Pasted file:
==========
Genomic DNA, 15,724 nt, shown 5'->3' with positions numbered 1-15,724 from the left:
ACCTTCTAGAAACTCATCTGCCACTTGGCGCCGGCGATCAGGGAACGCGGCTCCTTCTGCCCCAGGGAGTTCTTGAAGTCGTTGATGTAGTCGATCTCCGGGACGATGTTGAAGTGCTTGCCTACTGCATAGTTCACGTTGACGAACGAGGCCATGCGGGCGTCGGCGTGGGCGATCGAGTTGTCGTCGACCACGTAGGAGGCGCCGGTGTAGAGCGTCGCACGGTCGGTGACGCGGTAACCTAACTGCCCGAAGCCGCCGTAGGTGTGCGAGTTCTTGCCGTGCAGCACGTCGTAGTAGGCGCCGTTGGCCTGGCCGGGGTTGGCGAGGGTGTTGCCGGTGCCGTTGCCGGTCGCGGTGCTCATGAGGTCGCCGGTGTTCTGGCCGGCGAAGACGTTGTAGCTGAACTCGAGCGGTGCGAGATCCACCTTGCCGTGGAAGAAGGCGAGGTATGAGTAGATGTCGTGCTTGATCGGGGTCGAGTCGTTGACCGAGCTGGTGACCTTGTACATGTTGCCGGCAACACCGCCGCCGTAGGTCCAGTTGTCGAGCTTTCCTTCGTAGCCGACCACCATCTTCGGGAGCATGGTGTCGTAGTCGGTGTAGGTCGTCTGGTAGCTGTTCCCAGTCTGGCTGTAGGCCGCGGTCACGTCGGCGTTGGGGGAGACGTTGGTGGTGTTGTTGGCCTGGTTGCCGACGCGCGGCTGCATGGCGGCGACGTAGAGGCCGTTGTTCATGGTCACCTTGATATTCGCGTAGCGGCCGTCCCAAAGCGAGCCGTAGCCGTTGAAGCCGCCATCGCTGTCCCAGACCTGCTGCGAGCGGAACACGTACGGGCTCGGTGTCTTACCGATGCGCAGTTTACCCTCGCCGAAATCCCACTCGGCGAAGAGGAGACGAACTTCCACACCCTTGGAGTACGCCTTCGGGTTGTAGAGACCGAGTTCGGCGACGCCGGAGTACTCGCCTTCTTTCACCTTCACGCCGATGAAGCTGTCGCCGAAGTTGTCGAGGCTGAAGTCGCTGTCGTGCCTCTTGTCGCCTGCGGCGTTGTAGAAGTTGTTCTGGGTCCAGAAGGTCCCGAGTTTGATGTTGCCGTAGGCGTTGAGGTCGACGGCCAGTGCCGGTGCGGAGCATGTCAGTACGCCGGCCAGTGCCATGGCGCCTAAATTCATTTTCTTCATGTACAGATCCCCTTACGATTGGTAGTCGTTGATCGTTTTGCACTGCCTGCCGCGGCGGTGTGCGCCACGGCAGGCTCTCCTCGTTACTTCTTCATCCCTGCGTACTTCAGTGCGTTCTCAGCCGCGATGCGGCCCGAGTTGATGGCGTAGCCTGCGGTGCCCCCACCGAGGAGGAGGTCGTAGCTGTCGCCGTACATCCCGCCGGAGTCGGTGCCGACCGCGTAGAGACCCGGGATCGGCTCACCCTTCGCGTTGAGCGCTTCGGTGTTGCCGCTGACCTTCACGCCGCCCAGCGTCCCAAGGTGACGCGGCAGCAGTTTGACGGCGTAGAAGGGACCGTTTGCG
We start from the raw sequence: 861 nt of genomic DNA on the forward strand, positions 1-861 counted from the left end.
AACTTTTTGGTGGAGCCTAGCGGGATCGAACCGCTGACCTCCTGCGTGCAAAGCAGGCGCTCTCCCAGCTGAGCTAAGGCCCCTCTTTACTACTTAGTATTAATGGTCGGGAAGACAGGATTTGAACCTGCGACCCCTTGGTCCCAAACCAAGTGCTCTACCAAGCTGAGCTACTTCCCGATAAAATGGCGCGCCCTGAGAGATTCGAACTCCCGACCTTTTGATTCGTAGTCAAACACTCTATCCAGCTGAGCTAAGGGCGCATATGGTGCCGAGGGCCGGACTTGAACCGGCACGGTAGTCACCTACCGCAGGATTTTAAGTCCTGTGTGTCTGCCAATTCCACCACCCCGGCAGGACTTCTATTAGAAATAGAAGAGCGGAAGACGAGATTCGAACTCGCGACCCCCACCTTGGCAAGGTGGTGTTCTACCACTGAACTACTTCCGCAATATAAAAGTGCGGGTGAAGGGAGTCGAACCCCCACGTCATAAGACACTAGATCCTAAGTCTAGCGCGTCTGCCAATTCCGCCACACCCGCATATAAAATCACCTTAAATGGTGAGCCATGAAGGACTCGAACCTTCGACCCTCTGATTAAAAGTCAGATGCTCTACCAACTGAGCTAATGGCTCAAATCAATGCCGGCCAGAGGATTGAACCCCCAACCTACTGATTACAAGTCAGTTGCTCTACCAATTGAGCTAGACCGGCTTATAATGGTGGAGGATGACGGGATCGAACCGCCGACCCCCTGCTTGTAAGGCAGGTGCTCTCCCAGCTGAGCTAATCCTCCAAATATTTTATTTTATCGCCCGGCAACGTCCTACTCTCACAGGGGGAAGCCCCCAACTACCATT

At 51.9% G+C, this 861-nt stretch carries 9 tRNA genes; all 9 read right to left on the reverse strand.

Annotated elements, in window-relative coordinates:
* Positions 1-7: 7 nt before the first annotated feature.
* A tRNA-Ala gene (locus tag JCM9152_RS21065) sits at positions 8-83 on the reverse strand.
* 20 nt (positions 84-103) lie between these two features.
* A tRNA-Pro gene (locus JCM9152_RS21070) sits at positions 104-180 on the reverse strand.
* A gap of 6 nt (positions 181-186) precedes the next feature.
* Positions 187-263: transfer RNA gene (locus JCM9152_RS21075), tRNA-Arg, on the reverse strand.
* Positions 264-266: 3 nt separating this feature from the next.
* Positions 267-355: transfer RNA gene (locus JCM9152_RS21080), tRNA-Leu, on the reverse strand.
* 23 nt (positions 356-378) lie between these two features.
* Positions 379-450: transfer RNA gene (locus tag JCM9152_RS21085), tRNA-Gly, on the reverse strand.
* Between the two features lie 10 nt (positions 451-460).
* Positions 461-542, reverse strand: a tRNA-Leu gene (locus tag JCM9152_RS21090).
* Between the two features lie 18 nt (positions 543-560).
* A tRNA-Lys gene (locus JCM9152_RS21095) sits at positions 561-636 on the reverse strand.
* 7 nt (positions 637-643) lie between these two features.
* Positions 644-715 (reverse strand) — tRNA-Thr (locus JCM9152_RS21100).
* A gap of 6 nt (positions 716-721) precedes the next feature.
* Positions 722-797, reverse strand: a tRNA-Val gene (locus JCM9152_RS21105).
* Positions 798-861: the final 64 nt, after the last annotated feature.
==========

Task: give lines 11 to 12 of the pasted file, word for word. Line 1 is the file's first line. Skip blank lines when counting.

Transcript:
* A gap of 6 nt (positions 181-186) precedes the next feature.
* Positions 187-263: transfer RNA gene (locus JCM9152_RS21075), tRNA-Arg, on the reverse strand.